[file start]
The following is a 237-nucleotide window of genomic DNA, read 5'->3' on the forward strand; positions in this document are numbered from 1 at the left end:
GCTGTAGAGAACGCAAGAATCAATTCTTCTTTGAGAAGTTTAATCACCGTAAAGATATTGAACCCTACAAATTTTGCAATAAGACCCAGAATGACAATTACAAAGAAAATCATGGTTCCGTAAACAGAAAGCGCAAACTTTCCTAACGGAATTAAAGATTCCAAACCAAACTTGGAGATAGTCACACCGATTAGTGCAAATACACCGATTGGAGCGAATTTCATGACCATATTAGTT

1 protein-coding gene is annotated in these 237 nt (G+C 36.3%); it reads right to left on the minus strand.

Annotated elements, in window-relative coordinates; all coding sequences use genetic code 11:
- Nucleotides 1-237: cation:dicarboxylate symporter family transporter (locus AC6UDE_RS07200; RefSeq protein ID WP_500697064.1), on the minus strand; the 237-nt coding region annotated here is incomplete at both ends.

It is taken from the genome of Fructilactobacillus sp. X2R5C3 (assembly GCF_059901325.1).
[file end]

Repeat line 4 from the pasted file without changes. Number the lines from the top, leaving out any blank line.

Annotated elements, in window-relative coordinates; all coding sequences use genetic code 11: